Antonio Brown won’t be at the Pittsburgh Steelers’ facility on Monday for the start of offseason workouts, and there’s a chance he won’t be around the team for a while.
The All-Pro wide receiver, who has caught 239 passes in the past two seasons combined, will be skipping the voluntary workout program and is mulling sitting out mandatory minicamp and perhaps even training camp in an attempt to secure a new contract, sources have told FOX Sports.
Brown and his camp have already spoken to team management about redoing his deal and told them his absence this spring will be related to the deal. The Steelers are bracing for a possible camp holdout from Brown, whose 129 catches in 2014 are the second-most in a single season behind Marvin Harrison’s 143 in 2002.
Brown’s agent Drew Rosenhaus declined to comment when asked about his client’s contract situation and whether he’ll hold out.
Brown, 26, signed a five-year contract extension in 2012 that was tacked on to the one year he had left on his rookie deal. That deal was worth almost $42 million in new money, with Brown collecting $19.5 million over the past three years. He’s due $6 million this season, $8.25 million in 2016 and $8.71 million in 2017 — a total of $22.96 million in non-guaranteed money.
Elite wide receivers have been paid an average of about $12 million per season of late (notwithstanding Calvin Johnson’s megadeal that averages over $16 million per year). Demaryius Thomas and Dez Bryant are set to earn $12.823 million this season on one-year deals as part of the franchise tag. Brown’s former teammate Mike Wallace got $12 million per year from the Miami Dolphins in a deal that franchise has come to regret.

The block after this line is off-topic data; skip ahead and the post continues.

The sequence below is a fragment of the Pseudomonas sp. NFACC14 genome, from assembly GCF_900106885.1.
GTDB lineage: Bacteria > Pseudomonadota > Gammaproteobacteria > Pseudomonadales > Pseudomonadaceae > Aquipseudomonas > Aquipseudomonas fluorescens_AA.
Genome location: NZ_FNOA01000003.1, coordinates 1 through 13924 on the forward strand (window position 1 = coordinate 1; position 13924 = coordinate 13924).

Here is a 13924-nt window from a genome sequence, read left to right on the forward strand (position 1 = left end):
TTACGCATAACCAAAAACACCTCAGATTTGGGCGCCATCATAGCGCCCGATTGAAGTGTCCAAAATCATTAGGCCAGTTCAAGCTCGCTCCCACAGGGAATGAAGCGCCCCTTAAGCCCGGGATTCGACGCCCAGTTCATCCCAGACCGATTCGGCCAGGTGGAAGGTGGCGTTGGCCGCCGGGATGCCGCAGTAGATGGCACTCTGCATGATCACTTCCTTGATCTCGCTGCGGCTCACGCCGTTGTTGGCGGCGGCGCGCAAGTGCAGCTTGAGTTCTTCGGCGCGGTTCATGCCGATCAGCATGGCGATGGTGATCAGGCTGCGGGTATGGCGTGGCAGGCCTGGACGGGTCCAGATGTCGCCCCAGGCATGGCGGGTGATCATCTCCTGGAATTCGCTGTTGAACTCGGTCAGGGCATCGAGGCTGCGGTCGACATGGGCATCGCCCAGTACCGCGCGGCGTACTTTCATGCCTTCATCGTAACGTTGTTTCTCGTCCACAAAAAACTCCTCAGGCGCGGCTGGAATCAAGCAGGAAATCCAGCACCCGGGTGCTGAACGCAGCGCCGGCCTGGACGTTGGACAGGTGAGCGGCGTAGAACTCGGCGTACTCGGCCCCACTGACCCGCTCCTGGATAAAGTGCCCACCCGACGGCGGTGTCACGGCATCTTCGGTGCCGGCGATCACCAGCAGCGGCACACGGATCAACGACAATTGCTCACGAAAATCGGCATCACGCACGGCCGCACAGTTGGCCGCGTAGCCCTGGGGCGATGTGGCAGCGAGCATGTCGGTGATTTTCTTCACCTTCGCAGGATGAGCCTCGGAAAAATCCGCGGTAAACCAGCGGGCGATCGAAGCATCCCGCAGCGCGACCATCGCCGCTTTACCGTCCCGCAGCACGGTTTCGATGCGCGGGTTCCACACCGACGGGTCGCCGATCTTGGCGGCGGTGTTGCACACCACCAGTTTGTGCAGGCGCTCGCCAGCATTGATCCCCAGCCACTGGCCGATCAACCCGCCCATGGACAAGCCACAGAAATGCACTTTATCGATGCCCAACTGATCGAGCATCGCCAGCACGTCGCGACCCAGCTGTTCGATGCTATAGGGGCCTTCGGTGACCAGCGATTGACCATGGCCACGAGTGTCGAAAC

Brown is surely looking at the salary numbers of other receivers with similar or worse production and believes his contract should match theirs. Usually, the big bucks are reserved for big-bodied, "X" receiver types or those who stretch the field. The 5-10, 186-pound Brown isn’t built like a prototypical No. 1 wide receiver, but he’ll have a strong argument from a statistical standpoint. His 1,698 receiving yards led the league last year and his 13 touchdowns were tied for second.
The irony of a potential holdout for Brown is the fact he benefited from the last time the Steelers had a wide receiver take such a stance. Wallace didn’t report to camp in 2012 because he was unhappy with the offers the Steelers had made. While he was holding out, the team turned around and gave Brown his extension for slightly less than they were trying to pay Wallace.
But Brown obviously wants to make a strong statement with his absence, even if he’s only missing voluntary activities for now. He can’t be fined until, and unless, he misses minicamp from June 16-18. He doesn’t have any workout bonuses in his contract, so he won’t lose any money by training away from the team this spring.